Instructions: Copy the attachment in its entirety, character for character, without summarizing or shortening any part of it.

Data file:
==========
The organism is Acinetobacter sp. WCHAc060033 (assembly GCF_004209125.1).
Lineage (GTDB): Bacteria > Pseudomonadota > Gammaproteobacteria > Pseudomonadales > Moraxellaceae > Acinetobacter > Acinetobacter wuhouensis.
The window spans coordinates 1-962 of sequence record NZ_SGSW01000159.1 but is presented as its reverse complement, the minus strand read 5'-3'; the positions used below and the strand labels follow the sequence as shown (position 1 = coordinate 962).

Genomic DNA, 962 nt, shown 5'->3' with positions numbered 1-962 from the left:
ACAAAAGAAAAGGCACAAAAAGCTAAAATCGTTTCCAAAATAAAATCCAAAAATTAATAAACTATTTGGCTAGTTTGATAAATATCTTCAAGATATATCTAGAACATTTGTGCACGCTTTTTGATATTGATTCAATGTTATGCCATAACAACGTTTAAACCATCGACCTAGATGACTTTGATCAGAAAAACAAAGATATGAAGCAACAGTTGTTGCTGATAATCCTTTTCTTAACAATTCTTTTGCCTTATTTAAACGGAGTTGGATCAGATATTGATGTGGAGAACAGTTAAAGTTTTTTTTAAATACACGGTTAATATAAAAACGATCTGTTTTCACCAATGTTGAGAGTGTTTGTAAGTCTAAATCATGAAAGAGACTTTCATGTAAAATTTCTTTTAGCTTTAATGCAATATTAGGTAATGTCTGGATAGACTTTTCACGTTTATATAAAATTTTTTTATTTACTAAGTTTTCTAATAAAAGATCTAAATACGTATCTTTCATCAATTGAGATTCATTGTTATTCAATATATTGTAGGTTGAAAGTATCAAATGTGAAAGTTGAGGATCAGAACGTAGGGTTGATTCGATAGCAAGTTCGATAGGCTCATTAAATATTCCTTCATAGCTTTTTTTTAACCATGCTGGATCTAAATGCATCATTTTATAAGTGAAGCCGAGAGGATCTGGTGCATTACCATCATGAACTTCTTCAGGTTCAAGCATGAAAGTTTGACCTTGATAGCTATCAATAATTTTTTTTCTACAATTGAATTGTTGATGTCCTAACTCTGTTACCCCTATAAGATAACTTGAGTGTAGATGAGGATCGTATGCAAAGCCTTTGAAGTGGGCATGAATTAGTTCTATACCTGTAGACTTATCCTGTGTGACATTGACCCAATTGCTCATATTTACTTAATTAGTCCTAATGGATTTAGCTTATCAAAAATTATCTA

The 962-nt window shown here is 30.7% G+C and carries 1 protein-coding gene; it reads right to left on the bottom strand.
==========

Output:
The organism is Acinetobacter sp. WCHAc060033 (assembly GCF_004209125.1).
Lineage (GTDB): Bacteria > Pseudomonadota > Gammaproteobacteria > Pseudomonadales > Moraxellaceae > Acinetobacter > Acinetobacter wuhouensis.
The window spans coordinates 1-962 of sequence record NZ_SGSW01000159.1 but is presented as its reverse complement, the minus strand read 5'-3'; the positions used below and the strand labels follow the sequence as shown (position 1 = coordinate 962).

Genomic DNA, 962 nt, shown 5'->3' with positions numbered 1-962 from the left:
ACAAAAGAAAAGGCACAAAAAGCTAAAATCGTTTCCAAAATAAAATCCAAAAATTAATAAACTATTTGGCTAGTTTGATAAATATCTTCAAGATATATCTAGAACATTTGTGCACGCTTTTTGATATTGATTCAATGTTATGCCATAACAACGTTTAAACCATCGACCTAGATGACTTTGATCAGAAAAACAAAGATATGAAGCAACAGTTGTTGCTGATAATCCTTTTCTTAACAATTCTTTTGCCTTATTTAAACGGAGTTGGATCAGATATTGATGTGGAGAACAGTTAAAGTTTTTTTTAAATACACGGTTAATATAAAAACGATCTGTTTTCACCAATGTTGAGAGTGTTTGTAAGTCTAAATCATGAAAGAGACTTTCATGTAAAATTTCTTTTAGCTTTAATGCAATATTAGGTAATGTCTGGATAGACTTTTCACGTTTATATAAAATTTTTTTATTTACTAAGTTTTCTAATAAAAGATCTAAATACGTATCTTTCATCAATTGAGATTCATTGTTATTCAATATATTGTAGGTTGAAAGTATCAAATGTGAAAGTTGAGGATCAGAACGTAGGGTTGATTCGATAGCAAGTTCGATAGGCTCATTAAATATTCCTTCATAGCTTTTTTTTAACCATGCTGGATCTAAATGCATCATTTTATAAGTGAAGCCGAGAGGATCTGGTGCATTACCATCATGAACTTCTTCAGGTTCAAGCATGAAAGTTTGACCTTGATAGCTATCAATAATTTTTTTTCTACAATTGAATTGTTGATGTCCTAACTCTGTTACCCCTATAAGATAACTTGAGTGTAGATGAGGATCGTATGCAAAGCCTTTGAAGTGGGCATGAATTAGTTCTATACCTGTAGACTTATCCTGTGTGACATTGACCCAATTGCTCATATTTACTTAATTAGTCCTAATGGATTTAGCTTATCAAAAATTATCTA

The 962-nt window shown here is 30.7% G+C and carries 1 protein-coding gene; it reads right to left on the bottom strand.